Homework. A Help or a Hinderance?

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parents_homework_helpRemember the fun of doing homework each evening during the school year?

Me neither.

Research* on homework indicates that much of what gets assigned in schools not only doesn’t help kids learn anything long term, but actually is off-putting, takes the joy out of learning and sometimes even reduces learning rather than enhances it. To my dismay, research often is focused only on whether subject matter was learned better with or without homework. That would be good to know, but there is a more important area of learning that’s largely, if not completely, ignored in the studies reviewed.

Though mentioned, not once in the research were the creation, development or refinement of lifelong scholarship, joyful personal inquiry and self-guided learning a central focus of homework. Those of course are the kinds of learnings that last forever, not just until the next test, grading period or school year. Those are the skills that power the mental engines of scholars and leaders, entrepreneurs and inventors, small business owners and CEOs. Those are the skills that could develop for most children, because they rest on the foundational learning attitudes and aptitudes that just about all children have before they enter formal schooling.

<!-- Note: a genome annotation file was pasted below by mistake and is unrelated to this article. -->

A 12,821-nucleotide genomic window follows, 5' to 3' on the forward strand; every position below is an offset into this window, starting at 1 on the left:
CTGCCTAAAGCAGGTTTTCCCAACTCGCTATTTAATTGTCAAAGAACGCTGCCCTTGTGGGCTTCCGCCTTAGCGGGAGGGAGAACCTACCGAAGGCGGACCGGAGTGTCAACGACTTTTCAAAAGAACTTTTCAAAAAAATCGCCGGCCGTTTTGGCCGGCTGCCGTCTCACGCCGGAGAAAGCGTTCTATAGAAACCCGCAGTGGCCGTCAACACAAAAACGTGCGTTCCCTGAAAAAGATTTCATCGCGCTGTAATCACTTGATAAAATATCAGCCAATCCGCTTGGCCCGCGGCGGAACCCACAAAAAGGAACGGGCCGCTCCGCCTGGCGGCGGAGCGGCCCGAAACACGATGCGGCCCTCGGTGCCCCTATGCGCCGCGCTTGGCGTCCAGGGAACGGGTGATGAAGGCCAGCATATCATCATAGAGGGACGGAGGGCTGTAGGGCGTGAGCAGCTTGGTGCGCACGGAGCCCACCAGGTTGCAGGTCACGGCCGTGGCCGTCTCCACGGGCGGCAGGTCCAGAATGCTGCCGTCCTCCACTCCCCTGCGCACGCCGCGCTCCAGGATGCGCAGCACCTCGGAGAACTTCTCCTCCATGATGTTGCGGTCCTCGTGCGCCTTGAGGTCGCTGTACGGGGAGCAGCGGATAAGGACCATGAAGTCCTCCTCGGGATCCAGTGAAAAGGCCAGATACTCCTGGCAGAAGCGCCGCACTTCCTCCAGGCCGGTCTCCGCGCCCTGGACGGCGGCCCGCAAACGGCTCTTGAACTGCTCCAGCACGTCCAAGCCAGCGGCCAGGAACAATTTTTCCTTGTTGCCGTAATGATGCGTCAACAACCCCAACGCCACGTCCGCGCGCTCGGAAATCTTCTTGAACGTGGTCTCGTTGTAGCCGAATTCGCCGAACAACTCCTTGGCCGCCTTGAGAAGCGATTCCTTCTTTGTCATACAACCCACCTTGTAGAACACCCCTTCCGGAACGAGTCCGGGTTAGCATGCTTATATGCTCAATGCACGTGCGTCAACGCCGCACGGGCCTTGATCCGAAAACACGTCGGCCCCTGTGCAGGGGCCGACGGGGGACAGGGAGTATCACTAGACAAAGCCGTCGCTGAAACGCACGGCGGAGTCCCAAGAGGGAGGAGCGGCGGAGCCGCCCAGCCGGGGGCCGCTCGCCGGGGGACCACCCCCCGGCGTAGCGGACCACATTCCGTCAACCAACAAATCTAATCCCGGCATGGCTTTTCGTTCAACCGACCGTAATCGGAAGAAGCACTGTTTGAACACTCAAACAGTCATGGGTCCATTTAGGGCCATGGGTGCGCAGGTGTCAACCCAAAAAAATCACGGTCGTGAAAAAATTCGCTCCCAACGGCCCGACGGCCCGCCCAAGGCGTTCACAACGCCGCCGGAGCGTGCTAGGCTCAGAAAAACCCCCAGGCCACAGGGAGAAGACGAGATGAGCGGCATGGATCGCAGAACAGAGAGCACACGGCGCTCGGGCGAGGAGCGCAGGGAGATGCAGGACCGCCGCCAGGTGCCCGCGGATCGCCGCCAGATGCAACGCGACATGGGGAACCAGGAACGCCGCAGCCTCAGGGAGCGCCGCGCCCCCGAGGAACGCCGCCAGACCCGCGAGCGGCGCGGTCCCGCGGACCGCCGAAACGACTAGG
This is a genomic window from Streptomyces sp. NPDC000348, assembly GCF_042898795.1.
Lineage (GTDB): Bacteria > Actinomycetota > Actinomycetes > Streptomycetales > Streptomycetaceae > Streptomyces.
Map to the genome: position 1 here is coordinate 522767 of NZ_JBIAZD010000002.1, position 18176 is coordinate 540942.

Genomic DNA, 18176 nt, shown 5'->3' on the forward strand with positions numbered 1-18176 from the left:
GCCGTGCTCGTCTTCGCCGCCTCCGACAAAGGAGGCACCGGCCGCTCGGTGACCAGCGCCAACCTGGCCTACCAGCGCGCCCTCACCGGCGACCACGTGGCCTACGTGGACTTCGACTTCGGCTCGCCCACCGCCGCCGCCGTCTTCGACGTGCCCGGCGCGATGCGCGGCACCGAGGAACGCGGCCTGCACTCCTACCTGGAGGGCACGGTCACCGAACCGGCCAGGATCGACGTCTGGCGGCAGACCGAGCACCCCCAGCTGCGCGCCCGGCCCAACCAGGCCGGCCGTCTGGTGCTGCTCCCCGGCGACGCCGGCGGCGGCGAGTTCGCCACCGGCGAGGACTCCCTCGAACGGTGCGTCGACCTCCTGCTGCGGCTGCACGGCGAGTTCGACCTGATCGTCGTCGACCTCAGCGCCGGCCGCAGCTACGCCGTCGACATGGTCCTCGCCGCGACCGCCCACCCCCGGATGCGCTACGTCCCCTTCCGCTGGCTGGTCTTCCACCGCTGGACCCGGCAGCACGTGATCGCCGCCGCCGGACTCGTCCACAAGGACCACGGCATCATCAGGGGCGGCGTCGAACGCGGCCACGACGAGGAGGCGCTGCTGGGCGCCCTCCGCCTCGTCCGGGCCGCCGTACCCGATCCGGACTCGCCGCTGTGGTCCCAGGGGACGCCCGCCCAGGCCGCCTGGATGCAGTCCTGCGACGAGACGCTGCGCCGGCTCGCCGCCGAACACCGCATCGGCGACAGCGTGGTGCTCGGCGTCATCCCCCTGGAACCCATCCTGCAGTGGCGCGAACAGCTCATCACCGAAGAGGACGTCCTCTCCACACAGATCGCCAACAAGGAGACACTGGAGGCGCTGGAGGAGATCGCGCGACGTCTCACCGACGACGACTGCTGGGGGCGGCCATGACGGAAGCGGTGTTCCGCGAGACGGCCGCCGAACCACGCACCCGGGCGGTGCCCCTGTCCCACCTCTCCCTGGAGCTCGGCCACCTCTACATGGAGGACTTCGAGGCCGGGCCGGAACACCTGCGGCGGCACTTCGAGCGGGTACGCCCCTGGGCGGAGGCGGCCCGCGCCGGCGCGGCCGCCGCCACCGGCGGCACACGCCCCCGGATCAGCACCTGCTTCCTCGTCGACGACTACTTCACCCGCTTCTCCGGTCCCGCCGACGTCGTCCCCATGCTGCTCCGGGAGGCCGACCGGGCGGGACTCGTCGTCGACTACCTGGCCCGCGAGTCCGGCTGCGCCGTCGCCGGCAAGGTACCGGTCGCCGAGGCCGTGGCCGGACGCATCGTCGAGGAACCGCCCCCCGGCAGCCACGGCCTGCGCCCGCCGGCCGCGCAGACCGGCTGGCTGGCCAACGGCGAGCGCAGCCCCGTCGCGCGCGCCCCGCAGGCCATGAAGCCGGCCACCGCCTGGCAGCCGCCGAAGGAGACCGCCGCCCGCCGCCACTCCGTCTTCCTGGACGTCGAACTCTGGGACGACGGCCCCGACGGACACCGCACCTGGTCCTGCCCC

Homework policies of schools often are rigid and formulaic. “If you are age X, then you should get Y amount of homework each night.” Along with limiting the duration of the nightly homework sentence, good policies lead with the expectation that homework assignments actually will be focused on some kind of academically high quality activity. The highest in my view are those I mentioned above.

And if what is being taught by homework includes the development of good study habits, then the assignment of homework has an even more powerful potential. Habits are what we do when no one’s looking. When neither a teacher or parent is standing over us. Good study habits would include time and resource planning, decision making, planning for adequate rest and breaks, personal commitment to excellence of outcome and so forth. Great stuff!

This type of homework would not include the all too common, “Just get it done or…” (fill in your own negative consequence).

Outside of long-term projects, which typically are unique to each youngster and so are likely to be valuable learning experiences, pretty much the best homework a teacher could assign to encourage the growth of personal ownership of learning might be “Tonight for homework, you get to read in your current favorite book and discuss what you discovered there with your family.

All parents need to do to support this all too rare, but always powerful, homework assignment is to ensure that their child always has a current, favorite book.

*Marzano,R., Pickering, D., & Pollack, J. Educational Leadership March 2007, Volume 64, Number 6 Responding to Changing Demographics Pages 74-79. Special Topic / The Case For and Against Homework.